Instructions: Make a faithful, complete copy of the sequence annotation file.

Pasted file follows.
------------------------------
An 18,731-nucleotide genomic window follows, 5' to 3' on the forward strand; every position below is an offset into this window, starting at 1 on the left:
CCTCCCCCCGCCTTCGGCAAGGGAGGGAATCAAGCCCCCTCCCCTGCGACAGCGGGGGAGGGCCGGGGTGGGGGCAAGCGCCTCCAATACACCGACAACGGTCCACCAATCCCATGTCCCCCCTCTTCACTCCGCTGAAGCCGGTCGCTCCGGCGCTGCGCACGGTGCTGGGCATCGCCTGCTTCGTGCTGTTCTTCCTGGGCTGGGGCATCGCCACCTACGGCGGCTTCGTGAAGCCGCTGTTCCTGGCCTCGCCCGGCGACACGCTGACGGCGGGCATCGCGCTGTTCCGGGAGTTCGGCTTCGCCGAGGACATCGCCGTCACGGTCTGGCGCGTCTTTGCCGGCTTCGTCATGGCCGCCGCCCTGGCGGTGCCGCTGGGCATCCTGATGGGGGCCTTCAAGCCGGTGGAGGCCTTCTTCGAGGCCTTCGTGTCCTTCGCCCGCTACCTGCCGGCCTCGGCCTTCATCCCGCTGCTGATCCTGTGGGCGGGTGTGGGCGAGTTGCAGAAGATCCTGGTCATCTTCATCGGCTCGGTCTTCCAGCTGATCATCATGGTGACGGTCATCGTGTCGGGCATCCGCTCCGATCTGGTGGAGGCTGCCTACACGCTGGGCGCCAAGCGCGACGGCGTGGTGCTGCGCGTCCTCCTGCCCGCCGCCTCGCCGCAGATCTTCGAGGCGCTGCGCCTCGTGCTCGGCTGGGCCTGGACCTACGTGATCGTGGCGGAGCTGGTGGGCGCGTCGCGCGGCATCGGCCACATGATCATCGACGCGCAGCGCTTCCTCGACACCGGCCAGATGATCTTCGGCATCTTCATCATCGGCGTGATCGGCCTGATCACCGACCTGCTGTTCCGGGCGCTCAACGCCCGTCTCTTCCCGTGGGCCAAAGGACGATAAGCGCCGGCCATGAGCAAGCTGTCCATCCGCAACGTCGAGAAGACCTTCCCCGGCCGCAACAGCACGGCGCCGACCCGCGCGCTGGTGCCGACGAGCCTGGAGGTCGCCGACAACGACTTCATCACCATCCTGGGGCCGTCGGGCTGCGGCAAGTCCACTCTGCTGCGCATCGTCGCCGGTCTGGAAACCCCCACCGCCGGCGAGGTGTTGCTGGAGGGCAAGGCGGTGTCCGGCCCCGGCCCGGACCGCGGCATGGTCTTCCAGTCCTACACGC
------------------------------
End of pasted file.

An 18,731-nucleotide genomic window follows, 5' to 3' on the forward strand; every position below is an offset into this window, starting at 1 on the left:
CCTCCCCCCGCCTTCGGCAAGGGAGGGAATCAAGCCCCCTCCCCTGCGACAGCGGGGGAGGGCCGGGGTGGGGGCAAGCGCCTCCAATACACCGACAACGGTCCACCAATCCCATGTCCCCCCTCTTCACTCCGCTGAAGCCGGTCGCTCCGGCGCTGCGCACGGTGCTGGGCATCGCCTGCTTCGTGCTGTTCTTCCTGGGCTGGGGCATCGCCACCTACGGCGGCTTCGTGAAGCCGCTGTTCCTGGCCTCGCCCGGCGACACGCTGACGGCGGGCATCGCGCTGTTCCGGGAGTTCGGCTTCGCCGAGGACATCGCCGTCACGGTCTGGCGCGTCTTTGCCGGCTTCGTCATGGCCGCCGCCCTGGCGGTGCCGCTGGGCATCCTGATGGGGGCCTTCAAGCCGGTGGAGGCCTTCTTCGAGGCCTTCGTGTCCTTCGCCCGCTACCTGCCGGCCTCGGCCTTCATCCCGCTGCTGATCCTGTGGGCGGGTGTGGGCGAGTTGCAGAAGATCCTGGTCATCTTCATCGGCTCGGTCTTCCAGCTGATCATCATGGTGACGGTCATCGTGTCGGGCATCCGCTCCGATCTGGTGGAGGCTGCCTACACGCTGGGCGCCAAGCGCGACGGCGTGGTGCTGCGCGTCCTCCTGCCCGCCGCCTCGCCGCAGATCTTCGAGGCGCTGCGCCTCGTGCTCGGCTGGGCCTGGACCTACGTGATCGTGGCGGAGCTGGTGGGCGCGTCGCGCGGCATCGGCCACATGATCATCGACGCGCAGCGCTTCCTCGACACCGGCCAGATGATCTTCGGCATCTTCATCATCGGCGTGATCGGCCTGATCACCGACCTGCTGTTCCGGGCGCTCAACGCCCGTCTCTTCCCGTGGGCCAAAGGACGATAAGCGCCGGCCATGAGCAAGCTGTCCATCCGCAACGTCGAGAAGACCTTCCCCGGCCGCAACAGCACGGCGCCGACCCGCGCGCTGGTGCCGACGAGCCTGGAGGTCGCCGACAACGACTTCATCACCATCCTGGGGCCGTCGGGCTGCGGCAAGTCCACTCTGCTGCGCATCGTCGCCGGTCTGGAAACCCCCACCGCCGGCGAGGTGTTGCTGGAGGGCAAGGCGGTGTCCGGCCCCGGCCCGGACCGCGGCATGGTCTTCCAGTCCTACACGC